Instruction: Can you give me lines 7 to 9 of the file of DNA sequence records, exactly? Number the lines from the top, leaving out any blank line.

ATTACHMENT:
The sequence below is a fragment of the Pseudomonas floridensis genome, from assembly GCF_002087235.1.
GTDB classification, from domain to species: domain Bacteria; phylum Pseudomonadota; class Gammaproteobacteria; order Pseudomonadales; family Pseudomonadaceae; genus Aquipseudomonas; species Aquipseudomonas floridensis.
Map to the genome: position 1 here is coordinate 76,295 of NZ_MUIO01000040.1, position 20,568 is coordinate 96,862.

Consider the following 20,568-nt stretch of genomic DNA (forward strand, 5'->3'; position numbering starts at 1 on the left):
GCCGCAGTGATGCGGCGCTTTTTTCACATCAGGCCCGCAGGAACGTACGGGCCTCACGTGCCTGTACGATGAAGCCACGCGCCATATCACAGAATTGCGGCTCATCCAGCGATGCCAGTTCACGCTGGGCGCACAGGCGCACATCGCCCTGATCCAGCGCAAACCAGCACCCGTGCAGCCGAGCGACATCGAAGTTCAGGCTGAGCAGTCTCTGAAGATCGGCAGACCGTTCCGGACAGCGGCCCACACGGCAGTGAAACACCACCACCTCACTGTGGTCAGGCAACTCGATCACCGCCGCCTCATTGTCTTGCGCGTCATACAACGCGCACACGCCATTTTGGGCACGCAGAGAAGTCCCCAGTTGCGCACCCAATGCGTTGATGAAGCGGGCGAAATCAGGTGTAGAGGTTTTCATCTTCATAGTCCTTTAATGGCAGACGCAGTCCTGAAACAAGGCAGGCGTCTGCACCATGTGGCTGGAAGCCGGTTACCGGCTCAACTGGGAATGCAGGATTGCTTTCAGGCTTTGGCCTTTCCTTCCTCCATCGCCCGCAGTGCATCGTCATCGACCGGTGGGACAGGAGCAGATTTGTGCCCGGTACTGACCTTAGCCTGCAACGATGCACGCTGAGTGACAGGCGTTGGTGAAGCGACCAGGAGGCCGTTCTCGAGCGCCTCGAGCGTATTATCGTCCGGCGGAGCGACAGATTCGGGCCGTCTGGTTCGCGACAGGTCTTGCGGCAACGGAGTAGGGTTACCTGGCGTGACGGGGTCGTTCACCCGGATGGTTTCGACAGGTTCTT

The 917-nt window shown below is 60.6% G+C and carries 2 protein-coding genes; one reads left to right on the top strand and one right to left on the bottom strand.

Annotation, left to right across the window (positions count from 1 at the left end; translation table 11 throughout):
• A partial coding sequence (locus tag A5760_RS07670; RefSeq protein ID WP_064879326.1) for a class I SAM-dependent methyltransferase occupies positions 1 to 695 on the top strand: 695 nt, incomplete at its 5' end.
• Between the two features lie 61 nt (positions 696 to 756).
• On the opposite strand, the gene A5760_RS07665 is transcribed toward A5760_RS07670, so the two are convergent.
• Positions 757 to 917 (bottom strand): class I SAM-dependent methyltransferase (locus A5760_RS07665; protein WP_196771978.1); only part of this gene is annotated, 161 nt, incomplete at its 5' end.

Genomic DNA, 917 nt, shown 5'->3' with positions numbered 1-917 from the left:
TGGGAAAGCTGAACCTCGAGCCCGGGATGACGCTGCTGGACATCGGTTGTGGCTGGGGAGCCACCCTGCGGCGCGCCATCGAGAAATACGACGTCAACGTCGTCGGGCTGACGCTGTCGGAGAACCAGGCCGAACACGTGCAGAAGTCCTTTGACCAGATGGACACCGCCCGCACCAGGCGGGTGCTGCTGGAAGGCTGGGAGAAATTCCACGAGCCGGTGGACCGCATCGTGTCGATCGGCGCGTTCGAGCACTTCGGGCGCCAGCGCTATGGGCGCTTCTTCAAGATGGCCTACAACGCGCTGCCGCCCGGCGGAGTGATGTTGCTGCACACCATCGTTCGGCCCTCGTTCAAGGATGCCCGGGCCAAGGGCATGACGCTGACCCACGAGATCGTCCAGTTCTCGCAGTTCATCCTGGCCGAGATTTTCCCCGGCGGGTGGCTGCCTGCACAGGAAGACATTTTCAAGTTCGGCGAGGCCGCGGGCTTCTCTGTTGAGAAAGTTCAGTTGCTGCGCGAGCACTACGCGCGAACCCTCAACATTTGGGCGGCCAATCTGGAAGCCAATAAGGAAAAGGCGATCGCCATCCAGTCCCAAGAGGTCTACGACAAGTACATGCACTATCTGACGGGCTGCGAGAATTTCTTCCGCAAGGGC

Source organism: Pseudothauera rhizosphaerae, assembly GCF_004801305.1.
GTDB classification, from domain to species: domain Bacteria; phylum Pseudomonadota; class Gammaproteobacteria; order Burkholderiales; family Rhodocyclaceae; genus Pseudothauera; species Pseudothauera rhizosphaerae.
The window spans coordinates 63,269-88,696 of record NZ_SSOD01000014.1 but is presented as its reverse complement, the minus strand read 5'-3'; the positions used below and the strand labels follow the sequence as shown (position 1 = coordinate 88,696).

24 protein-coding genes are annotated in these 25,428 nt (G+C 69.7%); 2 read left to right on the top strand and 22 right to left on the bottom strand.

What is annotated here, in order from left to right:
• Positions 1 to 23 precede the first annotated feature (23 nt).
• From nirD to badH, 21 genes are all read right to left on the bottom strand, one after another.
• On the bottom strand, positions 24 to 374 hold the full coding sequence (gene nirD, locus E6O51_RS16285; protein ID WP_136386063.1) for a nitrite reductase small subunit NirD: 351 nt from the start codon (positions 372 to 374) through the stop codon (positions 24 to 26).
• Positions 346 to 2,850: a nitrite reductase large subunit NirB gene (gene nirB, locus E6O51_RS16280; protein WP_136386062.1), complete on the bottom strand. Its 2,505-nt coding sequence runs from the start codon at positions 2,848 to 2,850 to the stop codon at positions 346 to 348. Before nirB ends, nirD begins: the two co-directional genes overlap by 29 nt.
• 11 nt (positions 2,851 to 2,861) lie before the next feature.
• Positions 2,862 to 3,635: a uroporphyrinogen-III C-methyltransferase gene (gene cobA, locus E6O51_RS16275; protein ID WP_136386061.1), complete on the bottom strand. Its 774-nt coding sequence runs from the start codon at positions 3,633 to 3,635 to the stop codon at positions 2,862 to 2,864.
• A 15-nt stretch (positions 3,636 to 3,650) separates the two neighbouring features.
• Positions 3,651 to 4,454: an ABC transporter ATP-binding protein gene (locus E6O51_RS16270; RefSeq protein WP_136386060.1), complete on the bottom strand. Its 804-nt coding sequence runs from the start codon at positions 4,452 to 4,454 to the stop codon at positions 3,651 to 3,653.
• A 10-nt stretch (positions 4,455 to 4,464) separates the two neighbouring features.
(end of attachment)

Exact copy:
Annotation, left to right across the window (positions count from 1 at the left end; translation table 11 throughout):
• A partial coding sequence (locus tag A5760_RS07670; RefSeq protein ID WP_064879326.1) for a class I SAM-dependent methyltransferase occupies positions 1 to 695 on the top strand: 695 nt, incomplete at its 5' end.
• Between the two features lie 61 nt (positions 696 to 756).